|Publication number||US2913346 A|
|Publication date||Nov 17, 1959|
|Filing date||May 28, 1958|
|Priority date||May 28, 1958|
|Publication number||US 2913346 A, US 2913346A, US-A-2913346, US2913346 A, US2913346A|
|Inventors||Edward Hoffman Herbert|
|Original Assignee||Edward Hoffman Herbert|
|Export Citation||BiBTeX, EndNote, RefMan|
|Patent Citations (1), Referenced by (13), Classifications (8)|
|External Links: USPTO, USPTO Assignment, Espacenet|
7 ma calcined gypsum may be any United States Patent 0 POROUS PLASTER BODIES AND NIETHOD OF MAKING SAME Herbert Edward Hoffman, Cleveland, Ohio No Drawing. Application May 28, 1958 Serial No. 738,253
8 Claims. (Cl- 106-88) This invention relates to porous plaster bodies and a method of making the same.
The principal objects of the invention are to provide low cost, highly porous and lightweight, plaster bodies in which the pores are intercommunicating, and which bodies have sufficient structural strength to be handled for shipment and subsequent use but are sufficiently soft when fully dry to be easily cut into pieces of desired sizes and shapes for use, without crumbling; and to provide a rapid, low cost method of making such plaster bodies, requiring only the simplest of equipment.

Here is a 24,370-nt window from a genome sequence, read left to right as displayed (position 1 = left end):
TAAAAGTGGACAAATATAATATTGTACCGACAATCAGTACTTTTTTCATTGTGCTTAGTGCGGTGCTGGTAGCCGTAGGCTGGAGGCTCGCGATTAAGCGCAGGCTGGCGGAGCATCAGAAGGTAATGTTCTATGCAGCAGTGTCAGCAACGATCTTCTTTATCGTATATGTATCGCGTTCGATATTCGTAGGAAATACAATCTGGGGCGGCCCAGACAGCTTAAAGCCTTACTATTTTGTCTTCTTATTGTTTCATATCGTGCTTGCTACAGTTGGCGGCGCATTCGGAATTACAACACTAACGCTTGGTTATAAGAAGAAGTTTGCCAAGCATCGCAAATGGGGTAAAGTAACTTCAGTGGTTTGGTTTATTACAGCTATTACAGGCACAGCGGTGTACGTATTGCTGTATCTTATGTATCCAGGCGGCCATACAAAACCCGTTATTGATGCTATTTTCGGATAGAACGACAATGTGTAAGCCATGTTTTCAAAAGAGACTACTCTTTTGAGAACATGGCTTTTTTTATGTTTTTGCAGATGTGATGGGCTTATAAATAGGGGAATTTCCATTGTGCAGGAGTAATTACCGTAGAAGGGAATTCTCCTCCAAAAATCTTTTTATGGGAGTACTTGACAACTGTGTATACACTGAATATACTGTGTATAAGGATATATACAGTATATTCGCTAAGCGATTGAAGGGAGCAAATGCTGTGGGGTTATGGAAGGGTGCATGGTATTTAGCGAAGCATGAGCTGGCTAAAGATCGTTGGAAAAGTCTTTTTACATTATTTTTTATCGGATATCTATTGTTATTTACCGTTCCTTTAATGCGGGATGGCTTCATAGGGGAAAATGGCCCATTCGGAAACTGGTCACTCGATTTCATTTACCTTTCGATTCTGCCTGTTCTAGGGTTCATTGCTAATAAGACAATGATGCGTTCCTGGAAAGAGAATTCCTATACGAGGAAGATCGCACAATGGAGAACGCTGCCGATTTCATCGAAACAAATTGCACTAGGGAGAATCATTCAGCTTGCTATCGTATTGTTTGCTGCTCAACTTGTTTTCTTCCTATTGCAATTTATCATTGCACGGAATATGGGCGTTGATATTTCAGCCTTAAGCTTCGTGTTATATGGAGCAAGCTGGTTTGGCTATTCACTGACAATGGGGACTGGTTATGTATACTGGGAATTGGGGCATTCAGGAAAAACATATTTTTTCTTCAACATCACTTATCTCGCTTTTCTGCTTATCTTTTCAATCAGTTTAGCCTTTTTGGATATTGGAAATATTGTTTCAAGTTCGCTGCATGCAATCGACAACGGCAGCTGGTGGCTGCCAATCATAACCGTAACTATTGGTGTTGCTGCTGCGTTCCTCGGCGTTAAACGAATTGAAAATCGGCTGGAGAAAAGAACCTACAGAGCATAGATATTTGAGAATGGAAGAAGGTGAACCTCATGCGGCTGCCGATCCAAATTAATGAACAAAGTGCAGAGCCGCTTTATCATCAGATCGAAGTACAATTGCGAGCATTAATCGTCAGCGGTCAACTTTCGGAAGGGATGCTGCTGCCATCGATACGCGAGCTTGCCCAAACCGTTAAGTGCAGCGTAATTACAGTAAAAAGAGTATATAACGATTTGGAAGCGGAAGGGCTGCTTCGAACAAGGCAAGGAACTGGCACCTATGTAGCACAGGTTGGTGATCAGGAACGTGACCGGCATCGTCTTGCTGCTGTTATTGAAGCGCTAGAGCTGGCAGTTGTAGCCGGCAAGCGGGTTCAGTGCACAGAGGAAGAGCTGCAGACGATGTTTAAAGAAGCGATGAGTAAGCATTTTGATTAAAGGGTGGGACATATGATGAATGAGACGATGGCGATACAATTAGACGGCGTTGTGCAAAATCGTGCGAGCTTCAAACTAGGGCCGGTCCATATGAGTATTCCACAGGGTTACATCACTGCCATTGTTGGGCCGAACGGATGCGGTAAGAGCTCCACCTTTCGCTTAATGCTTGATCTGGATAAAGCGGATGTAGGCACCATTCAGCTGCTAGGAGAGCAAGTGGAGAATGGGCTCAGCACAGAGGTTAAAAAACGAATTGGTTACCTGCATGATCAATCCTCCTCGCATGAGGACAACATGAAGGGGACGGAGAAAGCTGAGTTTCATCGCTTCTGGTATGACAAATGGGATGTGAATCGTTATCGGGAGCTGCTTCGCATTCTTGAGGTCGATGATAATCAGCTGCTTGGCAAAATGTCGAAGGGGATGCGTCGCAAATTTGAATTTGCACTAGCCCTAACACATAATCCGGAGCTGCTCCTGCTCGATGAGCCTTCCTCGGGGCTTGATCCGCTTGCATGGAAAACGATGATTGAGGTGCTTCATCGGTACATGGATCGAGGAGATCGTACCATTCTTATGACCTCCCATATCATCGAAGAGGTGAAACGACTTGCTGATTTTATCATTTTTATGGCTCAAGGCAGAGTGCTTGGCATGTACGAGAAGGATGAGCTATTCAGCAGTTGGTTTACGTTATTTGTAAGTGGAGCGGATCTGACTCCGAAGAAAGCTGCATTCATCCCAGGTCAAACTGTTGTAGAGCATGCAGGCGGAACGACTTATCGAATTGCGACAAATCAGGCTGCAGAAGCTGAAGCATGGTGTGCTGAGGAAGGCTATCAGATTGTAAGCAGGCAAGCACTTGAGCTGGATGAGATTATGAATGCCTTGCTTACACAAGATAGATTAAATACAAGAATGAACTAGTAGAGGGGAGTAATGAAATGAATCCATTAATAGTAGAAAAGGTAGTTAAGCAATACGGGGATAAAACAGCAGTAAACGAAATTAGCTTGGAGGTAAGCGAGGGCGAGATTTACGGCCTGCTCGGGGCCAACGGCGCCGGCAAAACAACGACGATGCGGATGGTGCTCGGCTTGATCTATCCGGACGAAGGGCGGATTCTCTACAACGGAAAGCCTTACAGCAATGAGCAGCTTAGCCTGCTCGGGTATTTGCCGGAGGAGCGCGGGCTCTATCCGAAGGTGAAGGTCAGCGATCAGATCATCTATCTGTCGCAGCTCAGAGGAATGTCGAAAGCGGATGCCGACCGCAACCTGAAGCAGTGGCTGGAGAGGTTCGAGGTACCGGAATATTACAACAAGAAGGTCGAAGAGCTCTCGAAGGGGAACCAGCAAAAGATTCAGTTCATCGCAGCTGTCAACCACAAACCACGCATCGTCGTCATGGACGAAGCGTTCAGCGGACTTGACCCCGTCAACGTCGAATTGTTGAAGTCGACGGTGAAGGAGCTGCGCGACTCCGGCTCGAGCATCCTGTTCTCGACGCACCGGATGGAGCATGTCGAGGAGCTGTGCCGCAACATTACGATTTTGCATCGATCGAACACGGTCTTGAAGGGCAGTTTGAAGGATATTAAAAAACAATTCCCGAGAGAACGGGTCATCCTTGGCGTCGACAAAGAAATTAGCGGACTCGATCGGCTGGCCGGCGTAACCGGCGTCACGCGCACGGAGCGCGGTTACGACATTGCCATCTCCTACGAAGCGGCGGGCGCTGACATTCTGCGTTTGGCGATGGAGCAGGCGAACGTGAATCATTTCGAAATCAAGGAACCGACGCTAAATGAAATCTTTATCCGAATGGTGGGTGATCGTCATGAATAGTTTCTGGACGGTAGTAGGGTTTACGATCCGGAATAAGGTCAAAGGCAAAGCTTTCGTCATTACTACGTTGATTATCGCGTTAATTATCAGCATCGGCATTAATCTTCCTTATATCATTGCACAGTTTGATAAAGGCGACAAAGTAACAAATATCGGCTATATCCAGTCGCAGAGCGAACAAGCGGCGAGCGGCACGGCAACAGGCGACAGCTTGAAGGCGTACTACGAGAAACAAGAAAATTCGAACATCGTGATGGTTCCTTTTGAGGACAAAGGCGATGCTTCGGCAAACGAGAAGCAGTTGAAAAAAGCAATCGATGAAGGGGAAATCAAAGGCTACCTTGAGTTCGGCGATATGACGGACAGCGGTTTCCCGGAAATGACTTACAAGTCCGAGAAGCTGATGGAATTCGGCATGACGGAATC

The ponomhgdics contemplated by the present invention are preferably in the form of blocks or slabs of any size and shape dictated by the use to be made of them.
The use for which such plaster bodies have been primarily developed is for absorbing and holding a large volume of water in an immobile @558 receiving manbeceasi x shed. into.- theriiter pe rmeateihlocks. Heretofore, so-called plasrte-reams have been used for the same purpose by florists and decorators for preserving cut flowers during shipment and handling, the water absorbed in the pores of the material being retained around and in contact with the stems of the flowers but being held in a substantially immobile condition in the porous bodies so that it cannot be spilled and will evaporate only very slowly. The principal objection to such plastic foams is their relatively high cost, both as regards the settable synthetic resin materials of which they are made and as regards the cost of manufacturing the plastic foams.
The present invention provides a porous product having practically the same physical properties desired for the above use as do the plastic foams used heretofore. However, by reason of the low cost of raw materials and production equipment required, and the high production capacity of such equipment when employing the method of the present invention the product of the present invention may be made at much lower cost.